I'm not a prophet. Nor am I a futurist. I'm not even particularly interested in that type of thing but I have some thoughts to post as I have been contemplating the past 10 years of martial arts. Here is one of those thoughts:
Martial arts have fascinated me for many years. More to the point, combat effectiveness in the martial arts has fascinated me¬—the idea that a person could defend themselves against all attackers and escape unharmed—better yet, that they would even do it easily!
That idea started me on a journey through many different martial arts from various styles of kung-fu, judo, aikido, wrestling, boxing, various styles of weapons fighting and ultimately to pencak silat. My martial studies have included most major regions where martial arts are found—including China, Japan, Korea, Indonesia, Philippines, United States and South America.
A bulk of my time has been spent teaching what I’ve learned along the way and re-investing what I’ve earned into learning more. As a result of this process I’ve had the opportunity to train with many great martial artists (probably all of which are unrecognized) mostly by travelling to study from them, sometimes from bringing them to me. That said I’ve had a few teachers who have impacted me enough to stay with them for a time—some taught me a detail at just the right time and that’s all that was needed for the progression to continue.
What’s more important than anything has been the pursuit. Not giving up when answers weren’t apparent. Not quitting when it wasn’t cheap or easy or fun. Not moving to a new teacher just because life got tough or because I got bored.
It has been taking what was given to me and working it, working it some more, then working it more until it’s deeper value reared up. That process taught me HOW to learn and keep learning. It’s not spoon-fed—it’s from sweat. My very first long-term teacher taught me that.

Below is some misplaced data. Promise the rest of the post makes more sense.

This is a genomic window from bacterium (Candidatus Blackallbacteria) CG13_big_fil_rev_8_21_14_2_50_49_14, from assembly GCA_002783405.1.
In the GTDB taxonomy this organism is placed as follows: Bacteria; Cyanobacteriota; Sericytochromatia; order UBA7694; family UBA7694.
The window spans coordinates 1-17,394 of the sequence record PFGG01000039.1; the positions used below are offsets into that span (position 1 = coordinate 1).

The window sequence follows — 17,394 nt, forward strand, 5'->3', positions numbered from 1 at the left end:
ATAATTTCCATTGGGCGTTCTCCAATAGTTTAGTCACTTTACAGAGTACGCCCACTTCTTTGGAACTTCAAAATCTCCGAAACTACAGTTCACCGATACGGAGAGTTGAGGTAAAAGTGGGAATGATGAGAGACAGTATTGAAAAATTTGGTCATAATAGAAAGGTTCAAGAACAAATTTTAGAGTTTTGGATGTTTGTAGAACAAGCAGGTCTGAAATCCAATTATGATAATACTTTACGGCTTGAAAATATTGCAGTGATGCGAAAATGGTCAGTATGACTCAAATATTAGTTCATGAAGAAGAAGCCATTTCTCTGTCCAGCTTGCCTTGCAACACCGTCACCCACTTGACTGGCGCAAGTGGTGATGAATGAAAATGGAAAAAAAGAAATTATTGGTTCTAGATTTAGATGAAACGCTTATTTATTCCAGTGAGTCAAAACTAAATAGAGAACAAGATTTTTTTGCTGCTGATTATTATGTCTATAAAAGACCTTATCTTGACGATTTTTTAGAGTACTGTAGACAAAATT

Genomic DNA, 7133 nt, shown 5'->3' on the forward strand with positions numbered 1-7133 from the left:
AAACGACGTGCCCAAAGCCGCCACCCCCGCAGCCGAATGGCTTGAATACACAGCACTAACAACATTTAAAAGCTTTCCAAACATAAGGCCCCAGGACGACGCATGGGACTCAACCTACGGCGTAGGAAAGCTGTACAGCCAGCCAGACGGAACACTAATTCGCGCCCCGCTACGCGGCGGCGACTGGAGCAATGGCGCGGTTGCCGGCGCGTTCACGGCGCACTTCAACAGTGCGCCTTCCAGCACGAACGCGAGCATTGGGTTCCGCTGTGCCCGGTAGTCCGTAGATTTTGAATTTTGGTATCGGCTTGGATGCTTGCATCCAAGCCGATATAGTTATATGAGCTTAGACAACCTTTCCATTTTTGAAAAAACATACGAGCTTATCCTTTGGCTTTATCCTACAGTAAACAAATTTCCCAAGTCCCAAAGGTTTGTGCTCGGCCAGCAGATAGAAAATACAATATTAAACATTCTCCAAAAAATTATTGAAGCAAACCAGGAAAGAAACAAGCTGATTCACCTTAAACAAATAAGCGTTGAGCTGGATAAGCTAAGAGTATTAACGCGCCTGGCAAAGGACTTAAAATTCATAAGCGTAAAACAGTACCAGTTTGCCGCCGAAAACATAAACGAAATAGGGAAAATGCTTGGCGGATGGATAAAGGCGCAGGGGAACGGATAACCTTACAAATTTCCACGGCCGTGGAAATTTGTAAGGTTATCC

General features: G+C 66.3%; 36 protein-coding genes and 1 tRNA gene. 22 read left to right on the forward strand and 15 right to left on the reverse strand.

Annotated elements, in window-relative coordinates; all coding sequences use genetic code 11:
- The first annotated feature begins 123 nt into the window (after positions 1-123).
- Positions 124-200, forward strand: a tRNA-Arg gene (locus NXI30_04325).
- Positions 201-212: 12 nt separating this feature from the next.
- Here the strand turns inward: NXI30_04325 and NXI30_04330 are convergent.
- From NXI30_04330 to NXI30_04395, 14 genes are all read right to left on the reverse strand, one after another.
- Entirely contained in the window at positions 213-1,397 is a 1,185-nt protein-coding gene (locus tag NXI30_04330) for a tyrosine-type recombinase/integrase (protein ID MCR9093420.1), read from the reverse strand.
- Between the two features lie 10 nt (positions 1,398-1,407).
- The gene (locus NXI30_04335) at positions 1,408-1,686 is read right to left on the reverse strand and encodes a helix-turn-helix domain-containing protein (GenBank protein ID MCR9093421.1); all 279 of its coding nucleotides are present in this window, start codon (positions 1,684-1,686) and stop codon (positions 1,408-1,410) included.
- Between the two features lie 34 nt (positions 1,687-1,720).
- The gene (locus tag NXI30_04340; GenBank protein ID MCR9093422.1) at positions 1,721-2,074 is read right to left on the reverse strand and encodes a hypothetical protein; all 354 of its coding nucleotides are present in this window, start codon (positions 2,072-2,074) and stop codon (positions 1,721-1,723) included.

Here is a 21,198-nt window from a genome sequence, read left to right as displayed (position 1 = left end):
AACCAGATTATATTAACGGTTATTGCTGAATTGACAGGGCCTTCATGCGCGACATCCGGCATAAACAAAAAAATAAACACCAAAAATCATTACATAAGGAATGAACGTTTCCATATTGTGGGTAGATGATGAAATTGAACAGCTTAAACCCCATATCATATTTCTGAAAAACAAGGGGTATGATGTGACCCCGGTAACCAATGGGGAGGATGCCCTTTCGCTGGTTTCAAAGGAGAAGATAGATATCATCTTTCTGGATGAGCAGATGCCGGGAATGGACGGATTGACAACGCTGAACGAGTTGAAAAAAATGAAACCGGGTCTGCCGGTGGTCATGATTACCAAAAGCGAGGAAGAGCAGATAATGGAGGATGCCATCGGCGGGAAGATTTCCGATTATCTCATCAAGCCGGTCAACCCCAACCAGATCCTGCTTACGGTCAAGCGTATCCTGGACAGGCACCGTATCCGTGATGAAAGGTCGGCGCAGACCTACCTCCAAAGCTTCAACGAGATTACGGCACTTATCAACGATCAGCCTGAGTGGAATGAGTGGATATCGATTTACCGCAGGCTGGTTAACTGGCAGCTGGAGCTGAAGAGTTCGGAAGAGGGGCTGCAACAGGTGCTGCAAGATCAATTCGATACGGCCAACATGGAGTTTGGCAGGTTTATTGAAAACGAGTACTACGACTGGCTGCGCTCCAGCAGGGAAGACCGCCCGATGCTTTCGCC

The martial arts in the U.S. are at a change point (has been for a little while I think). Few people want to really devote to a thing for long. They are looking for short answers, cliff notes, even guaranteed success. Looking for answers without the responsibility. (A little secret for you—that little hunt will take your whole life and you’ll be lying on your death-bed empty handed.)
The nature of this type of mentality means that 2-3 years is a long time student. Within that amount of time you’ve got to be able to teach the essence of your art and move a person through from A-Z. Systems of the near future at least, have a few possibilities for success. They must be extremely small and easy to learn. Or they must be dynamic and ever-changing so they appear to re-invent themselves from time to time to keep the interest of those that are studying.
IMO, long-term study (a commitment of more than a few years) is a thing of the past. Particularly for the new generation of martial artists working their way up the ranks today, at least for the foreseeable future. Those who do opt for long-term study will benefit from it but there aren’t many willing. Especially when it comes to self-determined study where your primary teacher is you and the feedback you get from doing—rather than imitating. The older students amongst us will continue to be okay with longer-term study but will probably also enjoy the results based training that is upon them as well. This will ultimately usher in a new era of martial arts… and the race is on.